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Pre-conference Session: Classroom For The Future - Administrators (Fred's Report)

Leading for Educational Change in a 1:1 Computer Environment

DESCRIPTION: This workshop will explore issues encountered by Classrooms for the Future administrators and Technology Directors as 1:1 computing is implemented in their schools. Participants will be actively engaged in practical implementation strategies and will be invited to continue the conversation through an interactive learning community.

9:00 Holly Jobe gave a welcome and introduction to the group. She gave the status of the CFF program to date and the numbers of computers purchased, teachers involved.
  • As of February all installation have taken place and they are in the prep stage for year 3.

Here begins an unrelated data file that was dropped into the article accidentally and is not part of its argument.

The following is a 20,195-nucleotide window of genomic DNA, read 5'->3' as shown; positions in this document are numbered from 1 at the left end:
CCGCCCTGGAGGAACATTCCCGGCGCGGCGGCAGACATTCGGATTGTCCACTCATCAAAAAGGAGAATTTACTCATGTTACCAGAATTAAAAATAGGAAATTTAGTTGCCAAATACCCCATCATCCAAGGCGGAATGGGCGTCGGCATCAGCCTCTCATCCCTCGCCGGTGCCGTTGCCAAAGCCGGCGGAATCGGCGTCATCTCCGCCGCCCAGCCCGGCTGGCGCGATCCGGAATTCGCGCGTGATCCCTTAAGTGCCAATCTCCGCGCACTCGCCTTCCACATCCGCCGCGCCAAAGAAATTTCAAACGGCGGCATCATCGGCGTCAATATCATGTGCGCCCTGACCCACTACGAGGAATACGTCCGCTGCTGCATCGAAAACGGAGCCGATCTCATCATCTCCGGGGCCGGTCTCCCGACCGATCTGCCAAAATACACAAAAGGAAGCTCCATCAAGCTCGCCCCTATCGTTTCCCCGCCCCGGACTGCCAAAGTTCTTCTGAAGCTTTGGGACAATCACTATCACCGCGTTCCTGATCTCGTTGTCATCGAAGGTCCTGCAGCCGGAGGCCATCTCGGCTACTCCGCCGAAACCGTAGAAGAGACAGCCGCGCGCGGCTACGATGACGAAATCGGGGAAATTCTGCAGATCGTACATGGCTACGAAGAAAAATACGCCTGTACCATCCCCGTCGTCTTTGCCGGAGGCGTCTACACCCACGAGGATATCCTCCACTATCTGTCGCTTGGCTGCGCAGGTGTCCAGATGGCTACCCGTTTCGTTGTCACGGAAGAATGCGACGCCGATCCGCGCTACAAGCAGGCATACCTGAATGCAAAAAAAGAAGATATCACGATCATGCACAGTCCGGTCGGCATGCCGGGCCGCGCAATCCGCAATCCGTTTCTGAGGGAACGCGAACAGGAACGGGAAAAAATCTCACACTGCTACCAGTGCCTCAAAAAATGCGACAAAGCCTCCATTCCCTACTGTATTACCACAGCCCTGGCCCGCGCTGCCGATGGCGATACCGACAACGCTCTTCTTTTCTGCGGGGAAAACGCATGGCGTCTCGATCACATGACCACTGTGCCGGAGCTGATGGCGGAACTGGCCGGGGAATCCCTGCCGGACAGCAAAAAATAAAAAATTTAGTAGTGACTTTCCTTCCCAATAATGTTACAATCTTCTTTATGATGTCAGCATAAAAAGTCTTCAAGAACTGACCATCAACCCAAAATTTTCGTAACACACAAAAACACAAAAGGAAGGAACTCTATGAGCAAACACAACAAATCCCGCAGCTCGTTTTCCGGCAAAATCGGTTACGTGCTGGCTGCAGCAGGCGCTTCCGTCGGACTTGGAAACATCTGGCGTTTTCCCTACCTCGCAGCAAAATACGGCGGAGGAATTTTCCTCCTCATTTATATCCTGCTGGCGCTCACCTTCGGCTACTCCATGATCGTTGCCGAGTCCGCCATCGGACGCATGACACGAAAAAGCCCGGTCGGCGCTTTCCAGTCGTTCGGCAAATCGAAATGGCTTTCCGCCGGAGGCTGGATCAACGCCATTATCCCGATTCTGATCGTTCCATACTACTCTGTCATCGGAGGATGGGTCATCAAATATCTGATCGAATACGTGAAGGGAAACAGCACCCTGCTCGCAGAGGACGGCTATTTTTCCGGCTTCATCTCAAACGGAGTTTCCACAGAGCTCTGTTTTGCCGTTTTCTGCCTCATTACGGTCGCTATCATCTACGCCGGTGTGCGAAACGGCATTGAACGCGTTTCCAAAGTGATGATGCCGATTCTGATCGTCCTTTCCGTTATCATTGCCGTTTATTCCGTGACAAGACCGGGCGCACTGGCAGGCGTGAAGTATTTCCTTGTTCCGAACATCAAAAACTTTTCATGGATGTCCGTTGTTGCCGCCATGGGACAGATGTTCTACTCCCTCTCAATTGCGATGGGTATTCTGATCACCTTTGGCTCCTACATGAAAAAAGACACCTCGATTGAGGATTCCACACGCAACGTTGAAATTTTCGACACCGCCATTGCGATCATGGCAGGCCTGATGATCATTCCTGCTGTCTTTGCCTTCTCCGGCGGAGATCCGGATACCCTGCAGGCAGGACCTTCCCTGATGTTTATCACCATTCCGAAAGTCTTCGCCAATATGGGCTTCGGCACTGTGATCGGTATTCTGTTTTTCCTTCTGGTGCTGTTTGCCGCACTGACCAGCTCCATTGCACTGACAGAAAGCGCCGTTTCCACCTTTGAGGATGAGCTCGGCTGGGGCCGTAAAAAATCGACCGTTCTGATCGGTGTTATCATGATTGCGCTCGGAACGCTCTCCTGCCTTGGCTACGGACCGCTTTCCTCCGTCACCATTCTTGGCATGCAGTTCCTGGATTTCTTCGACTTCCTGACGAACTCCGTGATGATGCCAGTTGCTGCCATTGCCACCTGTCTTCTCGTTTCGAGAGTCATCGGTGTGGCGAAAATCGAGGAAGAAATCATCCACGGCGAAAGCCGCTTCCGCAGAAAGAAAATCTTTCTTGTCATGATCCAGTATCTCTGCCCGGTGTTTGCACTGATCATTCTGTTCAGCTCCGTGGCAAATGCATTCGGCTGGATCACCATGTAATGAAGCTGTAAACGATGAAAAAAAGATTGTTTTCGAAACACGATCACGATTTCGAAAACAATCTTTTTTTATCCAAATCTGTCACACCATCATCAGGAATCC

• Governor's Budget Proposal 2008-2009 has $90 million for equipment and $20 million for coaches.
  • Plan to add an additional 253 schools for a total of 611 by Year 3.
  • Year 3 guidelines will be released February 11 with Grants due 2PM Sharp on April 11.
  • Even district that have maxed out their grant are still eligible for the Coach's money.
  • Year 3 Pre-Grant meetings will take place in early March. Existing grantees do not need to attend.
  • Take the worksheet formula for what you are eligible for, subtract what you have now, what is left is what you may include in the Year 3 Grant.
  • Grant webinars will be held March 4 through March 17.
  • eMbedded Learning Followup session will be held May 6 or 7 in Harrisburg.
  • The 1:1 Conference registration will be up and open by the end of the month. An Administrators summit meeting will be held on April 28. We are encouraged to come. Presenters will be NAPA New Tech High. This will be limited to 100 participants.
  • She also mentioned the "Taking It Global" website.

Enabling The New Classroom Conversation.

9:15 Cole Camplese of Penn State was introduced. Link to Cole's Presentation